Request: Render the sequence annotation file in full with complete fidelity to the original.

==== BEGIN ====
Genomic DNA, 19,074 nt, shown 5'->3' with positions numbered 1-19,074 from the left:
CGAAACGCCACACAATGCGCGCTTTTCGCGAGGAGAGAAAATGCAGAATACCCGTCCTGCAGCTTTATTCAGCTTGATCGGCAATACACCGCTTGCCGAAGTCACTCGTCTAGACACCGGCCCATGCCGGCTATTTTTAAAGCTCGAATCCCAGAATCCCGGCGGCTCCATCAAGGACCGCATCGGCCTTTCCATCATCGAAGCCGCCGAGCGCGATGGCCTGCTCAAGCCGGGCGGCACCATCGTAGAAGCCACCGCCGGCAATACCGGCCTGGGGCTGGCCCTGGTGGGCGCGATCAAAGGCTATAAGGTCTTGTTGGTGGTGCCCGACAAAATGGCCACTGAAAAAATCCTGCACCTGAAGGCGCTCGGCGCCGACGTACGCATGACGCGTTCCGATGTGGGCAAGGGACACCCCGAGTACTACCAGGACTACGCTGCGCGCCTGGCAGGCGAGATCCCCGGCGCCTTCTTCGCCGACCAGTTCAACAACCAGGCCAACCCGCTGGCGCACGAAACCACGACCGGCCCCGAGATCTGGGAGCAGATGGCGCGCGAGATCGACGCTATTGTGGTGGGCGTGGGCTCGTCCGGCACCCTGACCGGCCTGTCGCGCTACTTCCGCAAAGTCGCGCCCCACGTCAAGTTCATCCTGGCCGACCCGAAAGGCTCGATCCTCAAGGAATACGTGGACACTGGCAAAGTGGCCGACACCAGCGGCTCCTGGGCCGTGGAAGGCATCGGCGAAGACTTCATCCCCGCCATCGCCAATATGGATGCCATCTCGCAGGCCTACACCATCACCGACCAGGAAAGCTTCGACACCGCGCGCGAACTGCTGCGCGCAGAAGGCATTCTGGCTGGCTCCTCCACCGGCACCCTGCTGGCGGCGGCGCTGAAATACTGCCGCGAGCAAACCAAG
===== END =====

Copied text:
Genomic DNA, 19,074 nt, shown 5'->3' with positions numbered 1-19,074 from the left:
CGAAACGCCACACAATGCGCGCTTTTCGCGAGGAGAGAAAATGCAGAATACCCGTCCTGCAGCTTTATTCAGCTTGATCGGCAATACACCGCTTGCCGAAGTCACTCGTCTAGACACCGGCCCATGCCGGCTATTTTTAAAGCTCGAATCCCAGAATCCCGGCGGCTCCATCAAGGACCGCATCGGCCTTTCCATCATCGAAGCCGCCGAGCGCGATGGCCTGCTCAAGCCGGGCGGCACCATCGTAGAAGCCACCGCCGGCAATACCGGCCTGGGGCTGGCCCTGGTGGGCGCGATCAAAGGCTATAAGGTCTTGTTGGTGGTGCCCGACAAAATGGCCACTGAAAAAATCCTGCACCTGAAGGCGCTCGGCGCCGACGTACGCATGACGCGTTCCGATGTGGGCAAGGGACACCCCGAGTACTACCAGGACTACGCTGCGCGCCTGGCAGGCGAGATCCCCGGCGCCTTCTTCGCCGACCAGTTCAACAACCAGGCCAACCCGCTGGCGCACGAAACCACGACCGGCCCCGAGATCTGGGAGCAGATGGCGCGCGAGATCGACGCTATTGTGGTGGGCGTGGGCTCGTCCGGCACCCTGACCGGCCTGTCGCGCTACTTCCGCAAAGTCGCGCCCCACGTCAAGTTCATCCTGGCCGACCCGAAAGGCTCGATCCTCAAGGAATACGTGGACACTGGCAAAGTGGCCGACACCAGCGGCTCCTGGGCCGTGGAAGGCATCGGCGAAGACTTCATCCCCGCCATCGCCAATATGGATGCCATCTCGCAGGCCTACACCATCACCGACCAGGAAAGCTTCGACACCGCGCGCGAACTGCTGCGCGCAGAAGGCATTCTGGCTGGCTCCTCCACCGGCACCCTGCTGGCGGCGGCGCTGAAATACTGCCGCGAGCAAACCAAG